Reenactment of first magnetron ignition
First commercial magnetron PPS-5A

What is extremely thin, almost invisible and transforms a piece of glass into a touch screen surface that is easy to clean? Or into a windshield that keeps the heat out of your car and helps save energy? The answer: functional vacuum coatings created by magnetron sputtering.

Magnetron sputtering has become an indispensable vacuum coating technology in many industries and fields of application. This deposition method is used to provide a multitude of materials and substrate with optical, mechanical, or electrical properties for the desired application.

The Manfred von Ardenne Research Institute and its successor VON ARDENNE GmbH have been instrumental in the development of this technology over the last decades.

In this short series of articles, we would like to introduce the most important milestones to you as well as our contributions to the advances in magnetron sputtering.

The early days of sputtering 

The phenomenon of sputtering was mentioned for the first time in 1852 by Sir William Robert Grove. He had observed that metallic deposits occurred on the inside of a discharge tube when he examined the conductivity of gases with a direct-current glow discharge.

Magnetron sputtering itself, that means the atomization of solid cathodes or the target material by bombarding them with gas ions in vacuum, can be traced back to the Dutchman F.M. Penning. In 1936, he was the first to describe a coating device with a cathode and an anode supported by a magnetic field.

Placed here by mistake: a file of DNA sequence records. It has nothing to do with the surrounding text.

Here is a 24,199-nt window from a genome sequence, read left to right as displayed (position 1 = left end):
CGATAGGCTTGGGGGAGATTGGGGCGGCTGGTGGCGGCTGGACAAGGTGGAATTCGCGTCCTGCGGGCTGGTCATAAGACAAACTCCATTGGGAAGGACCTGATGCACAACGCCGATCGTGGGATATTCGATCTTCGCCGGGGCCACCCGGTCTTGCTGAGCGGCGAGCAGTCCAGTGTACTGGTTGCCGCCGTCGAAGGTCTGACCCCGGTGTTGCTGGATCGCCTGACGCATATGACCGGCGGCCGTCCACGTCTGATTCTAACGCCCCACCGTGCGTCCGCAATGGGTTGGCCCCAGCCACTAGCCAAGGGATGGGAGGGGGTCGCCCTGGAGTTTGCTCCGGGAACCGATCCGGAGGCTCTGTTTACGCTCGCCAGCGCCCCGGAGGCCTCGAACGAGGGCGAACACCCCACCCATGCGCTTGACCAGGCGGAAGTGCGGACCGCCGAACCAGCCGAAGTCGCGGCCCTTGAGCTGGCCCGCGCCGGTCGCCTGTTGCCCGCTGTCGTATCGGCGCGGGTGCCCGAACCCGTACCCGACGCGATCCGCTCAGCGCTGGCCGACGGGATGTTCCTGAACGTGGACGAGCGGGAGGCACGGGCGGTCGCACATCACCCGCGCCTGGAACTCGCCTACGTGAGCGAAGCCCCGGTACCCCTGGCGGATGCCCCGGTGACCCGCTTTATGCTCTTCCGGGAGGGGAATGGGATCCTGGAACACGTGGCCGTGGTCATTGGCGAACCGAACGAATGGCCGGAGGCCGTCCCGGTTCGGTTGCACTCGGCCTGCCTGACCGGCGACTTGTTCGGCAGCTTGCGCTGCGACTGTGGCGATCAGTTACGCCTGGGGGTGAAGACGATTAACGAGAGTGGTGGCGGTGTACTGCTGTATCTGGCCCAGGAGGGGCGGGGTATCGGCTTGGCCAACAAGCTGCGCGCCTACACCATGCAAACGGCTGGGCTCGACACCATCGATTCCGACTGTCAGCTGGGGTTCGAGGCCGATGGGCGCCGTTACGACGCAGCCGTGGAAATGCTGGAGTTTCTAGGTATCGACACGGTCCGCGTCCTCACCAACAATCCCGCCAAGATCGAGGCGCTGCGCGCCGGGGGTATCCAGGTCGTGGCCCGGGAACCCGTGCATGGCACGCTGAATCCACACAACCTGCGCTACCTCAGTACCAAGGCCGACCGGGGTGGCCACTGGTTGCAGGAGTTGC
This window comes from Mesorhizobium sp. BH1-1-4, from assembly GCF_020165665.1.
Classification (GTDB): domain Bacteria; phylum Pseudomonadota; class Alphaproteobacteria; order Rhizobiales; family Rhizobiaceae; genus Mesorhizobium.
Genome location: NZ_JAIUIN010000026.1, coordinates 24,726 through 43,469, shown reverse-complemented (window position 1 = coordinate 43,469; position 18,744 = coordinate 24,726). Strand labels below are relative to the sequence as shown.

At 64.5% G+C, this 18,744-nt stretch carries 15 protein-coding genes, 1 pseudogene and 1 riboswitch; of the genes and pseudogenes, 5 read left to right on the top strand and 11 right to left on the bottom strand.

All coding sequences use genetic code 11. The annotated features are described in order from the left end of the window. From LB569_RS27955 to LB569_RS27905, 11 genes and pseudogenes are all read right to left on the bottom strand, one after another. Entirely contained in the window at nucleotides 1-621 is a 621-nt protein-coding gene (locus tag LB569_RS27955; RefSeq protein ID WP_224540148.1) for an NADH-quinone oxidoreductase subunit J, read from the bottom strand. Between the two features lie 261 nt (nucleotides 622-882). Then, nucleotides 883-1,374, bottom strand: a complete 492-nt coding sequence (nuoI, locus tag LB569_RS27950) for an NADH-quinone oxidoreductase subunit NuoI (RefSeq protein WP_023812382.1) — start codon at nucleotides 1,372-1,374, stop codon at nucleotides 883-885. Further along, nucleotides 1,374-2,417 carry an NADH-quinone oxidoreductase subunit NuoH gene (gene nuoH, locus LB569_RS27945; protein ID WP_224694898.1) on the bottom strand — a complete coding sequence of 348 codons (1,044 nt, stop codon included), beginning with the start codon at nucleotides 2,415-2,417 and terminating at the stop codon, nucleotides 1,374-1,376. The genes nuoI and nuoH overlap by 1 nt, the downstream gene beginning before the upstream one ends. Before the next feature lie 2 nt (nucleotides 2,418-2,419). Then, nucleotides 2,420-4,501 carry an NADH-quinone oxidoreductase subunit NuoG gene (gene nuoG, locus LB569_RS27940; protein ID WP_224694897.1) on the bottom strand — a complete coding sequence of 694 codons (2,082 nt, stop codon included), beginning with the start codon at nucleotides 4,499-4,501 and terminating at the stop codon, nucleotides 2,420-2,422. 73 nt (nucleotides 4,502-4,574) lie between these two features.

Between the late 1960ies and the early 70ies, P.J. Clarke and J.S. Chapin almost simultaneously developed the first sputtering sources. Clarke positioned the cathode around the anode in a ring-shaped way, whereas Chapin chose a planar setup and thereby invented the planar magnetron. However, these sources were not suited for industrial use due to their low ionization and coating rates. A.M. Dorodnov followed a different approach and introduced a closed, ring-shaped magnetic arrangement for plasma accelerators for the metallization of surfaces. 

The first ignition of a magnetron at VON ARDENNE

In 1974, almost at the same time and without any knowledge of Dorodnov’s work, a group of scientists of the Manfred von Ardenne Research Institute in Dresden chose a similar setup: a magnetron with a closed ring gap discharge close to the cathode. This arrangement enabled a considerably higher ionization of the process gas and much better coating rates. The video shows a replication of this setup.

Not even a year later, the institute presented the first commercial magnetron: the Plasmatron PPS-5A (see picture), which could be operated with a capacity of five kilowatts at 500 volts. It could reach remarkable sputter rates of 0.7 grams per minute when copper was used as a target material.

This development was the first step for VON ARDENNE in paving the way for industrial vacuum coating as it put the company in a good position to become one of the leading providers of magnetron sputtering technology.  

In the next article, you will learn how microelectronics enabled the breakthrough for the sputtering technology in the 1980ies and what VON ARDENNE contributed to that.